Narwhals: Nunavut, Canada

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The most unique whale in Nunavut waters is the narwhal, according to Nunavut Tourism. It lives year-round in the Arctic. Narwhal males are distinguished by a long, straight, helical tusk — a modified incisor tooth — extending up to 10 feet in length. Summertime is better for viewing because they move closer to shore. And the best places are the Nunavut communities of Arctic Bay, Pond Inlet and Resolute.

Beluga whales: Cunningham Inlet, Nunavut, Canada

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The shallow waters of Cunningham Inlet, on Somerset Island, are a hot spot for these absolutely adorable whale species. They come to mate, raise their young and bask in the Arctic midnight sun. Another reason, according to scientists, is that the whale could molt. Every July they come to rub their old, yellowed skin in the shallows of the inlet, revealing the snow-white epidermis beneath, according to Quark Expeditions.

Blue whales: The Azores, Portugal

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The autonomous region of Portugal is an archipelago formed by nine volcanic islands and a few islets. They are still relatively undiscovered, yet they offer a wide range of adventurous activities. Many tours are offered to visitors. The Blue Whale Migration is a special Whale Watching and research program focusing on the biggest animal to ever live on the planet.

Gray whales: Baja California, Mexico

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This is one of the most adventurous Spring Break destinations. Kayak by day and camp on the beach by night; you’ll find yourself surrounded by an abundance of wildlife. Pacific gray whales return to their traditional breeding and birthing grounds in sheltered San Ignacio Lagoon on Mexico’s Baja Peninsula in the winter, according to Natural Habitat Adventures. You can go on a 6-day trip to see them come at the end of their nearly 6,000 miles move from Alaska to Baja.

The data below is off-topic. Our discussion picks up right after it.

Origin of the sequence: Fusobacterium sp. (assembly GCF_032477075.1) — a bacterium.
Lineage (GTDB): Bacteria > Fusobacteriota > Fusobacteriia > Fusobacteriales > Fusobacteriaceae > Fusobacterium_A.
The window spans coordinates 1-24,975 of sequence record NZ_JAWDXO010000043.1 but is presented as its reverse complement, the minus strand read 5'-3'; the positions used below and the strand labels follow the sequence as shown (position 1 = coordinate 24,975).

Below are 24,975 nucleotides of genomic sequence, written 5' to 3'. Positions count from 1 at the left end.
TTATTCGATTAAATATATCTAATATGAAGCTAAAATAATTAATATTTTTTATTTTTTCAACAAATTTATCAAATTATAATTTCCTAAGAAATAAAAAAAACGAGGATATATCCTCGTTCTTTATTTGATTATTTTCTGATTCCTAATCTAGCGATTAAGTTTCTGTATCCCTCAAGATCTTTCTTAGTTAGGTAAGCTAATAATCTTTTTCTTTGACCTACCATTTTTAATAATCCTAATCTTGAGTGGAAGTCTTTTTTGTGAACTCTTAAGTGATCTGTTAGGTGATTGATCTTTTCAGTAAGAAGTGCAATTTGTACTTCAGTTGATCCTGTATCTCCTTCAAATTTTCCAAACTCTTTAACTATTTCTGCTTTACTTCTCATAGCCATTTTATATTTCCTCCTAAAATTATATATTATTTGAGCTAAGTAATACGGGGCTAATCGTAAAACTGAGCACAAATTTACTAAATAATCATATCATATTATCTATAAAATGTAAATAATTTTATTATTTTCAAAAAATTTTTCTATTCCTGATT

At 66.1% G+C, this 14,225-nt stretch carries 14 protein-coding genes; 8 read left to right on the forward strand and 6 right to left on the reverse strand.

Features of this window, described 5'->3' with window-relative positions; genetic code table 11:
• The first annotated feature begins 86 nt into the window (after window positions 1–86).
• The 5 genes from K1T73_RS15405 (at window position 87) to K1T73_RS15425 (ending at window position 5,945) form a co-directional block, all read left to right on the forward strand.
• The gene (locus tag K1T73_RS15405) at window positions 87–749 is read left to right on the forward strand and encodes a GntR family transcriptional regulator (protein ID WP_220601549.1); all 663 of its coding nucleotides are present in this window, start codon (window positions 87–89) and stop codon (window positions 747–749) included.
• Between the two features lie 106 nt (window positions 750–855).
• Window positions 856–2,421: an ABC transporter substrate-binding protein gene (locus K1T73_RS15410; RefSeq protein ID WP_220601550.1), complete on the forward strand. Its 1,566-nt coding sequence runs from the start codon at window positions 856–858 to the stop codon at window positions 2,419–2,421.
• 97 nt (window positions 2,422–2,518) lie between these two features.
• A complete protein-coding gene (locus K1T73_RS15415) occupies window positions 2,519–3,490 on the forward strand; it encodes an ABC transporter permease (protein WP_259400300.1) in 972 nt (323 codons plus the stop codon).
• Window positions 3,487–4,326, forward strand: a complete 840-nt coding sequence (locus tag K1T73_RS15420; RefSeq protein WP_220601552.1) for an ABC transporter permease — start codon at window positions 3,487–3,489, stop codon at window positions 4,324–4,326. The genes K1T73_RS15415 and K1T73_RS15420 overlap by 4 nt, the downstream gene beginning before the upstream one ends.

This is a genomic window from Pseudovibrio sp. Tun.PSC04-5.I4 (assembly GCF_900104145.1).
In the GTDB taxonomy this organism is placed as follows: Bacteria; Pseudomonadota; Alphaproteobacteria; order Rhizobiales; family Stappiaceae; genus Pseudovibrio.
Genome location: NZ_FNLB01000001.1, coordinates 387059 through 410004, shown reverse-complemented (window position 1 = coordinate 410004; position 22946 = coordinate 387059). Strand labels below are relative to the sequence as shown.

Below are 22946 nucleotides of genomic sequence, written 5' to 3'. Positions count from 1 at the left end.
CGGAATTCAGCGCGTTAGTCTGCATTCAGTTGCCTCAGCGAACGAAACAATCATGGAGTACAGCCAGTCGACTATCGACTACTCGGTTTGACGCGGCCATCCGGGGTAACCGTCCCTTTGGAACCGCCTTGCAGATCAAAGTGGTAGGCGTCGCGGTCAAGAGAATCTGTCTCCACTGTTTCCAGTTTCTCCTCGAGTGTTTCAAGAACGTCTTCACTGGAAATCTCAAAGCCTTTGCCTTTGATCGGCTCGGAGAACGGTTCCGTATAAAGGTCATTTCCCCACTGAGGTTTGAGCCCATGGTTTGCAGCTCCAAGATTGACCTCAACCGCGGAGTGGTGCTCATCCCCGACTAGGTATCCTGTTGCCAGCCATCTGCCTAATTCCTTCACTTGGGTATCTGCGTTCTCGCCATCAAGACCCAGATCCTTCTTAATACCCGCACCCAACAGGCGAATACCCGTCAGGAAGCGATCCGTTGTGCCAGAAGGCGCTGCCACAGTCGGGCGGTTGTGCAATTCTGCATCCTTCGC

Whale sharks: Gladden Spit, Belize

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Few places offer a diving experience that is as great as in the Belize. The chance to see whale sharks only makes the experience more thrilling. Gladden Spit is well-known for the regal whale sharks that come at certain times of the year to feed. Several companies offer diving packages to go see the amazing sea creatures. The best months for whale shark diving are April and May. 

Whale sharks: Honda Bay, Palawan, Philippines

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Honda Bay, near Puerto Princesa in Palawan, is a great spot for diving with sharks in the Philippines. This is a less crowded but equally spectacular spot. A lot of tourists are attracted to the place as a diving destination because of the cheaper rates, including for snorkeling. Whale sharks migrate to the Philippines from December until May; April-May is the best time to see them when their numbers peak.

Whale sharks: Holbox, Mexico

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The island is about 25 miles long and is home to many stunning and secluded beaches. You have to take a ferry or a water taxi to get you to the isle. If you happen to vacation in Cancun, getting to the island will take at least three hours. Every year the biggest fish in the world migrate in large numbers off the coast of Yucatan Peninsula from mid-May to mid-September after a journey of over 3,700 miles, according to Holbox Whale Shark Tours.

Whale sharks: Utila, Honduras

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Utila is the smallest of Honduras’ Bay Islands, but can offer some of the largest underwater animal encounters in the Caribbean. The island is often frequented by whale sharks – one of the ocean’s gentle giants. While sightings are more frequent in early spring and late summer, it’s not uncommon to spot whale sharks year-round, which is why Utila claims to be “the whale shark capital of the Caribbean.”

Humpback whales: Hawaii

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Winter is the only time in Hawaii you can see migrating humpback whales, which is just one reason why this is the best season to visit the Aloha State. Thousands of them come to the islands’ protected waters to mate. January, February and March are the peak months for humpback whale-watching. The best places are Maui, Lanai, and the Big Island, according to GoVisitHawaii.com.

Humpback whales: New Zealand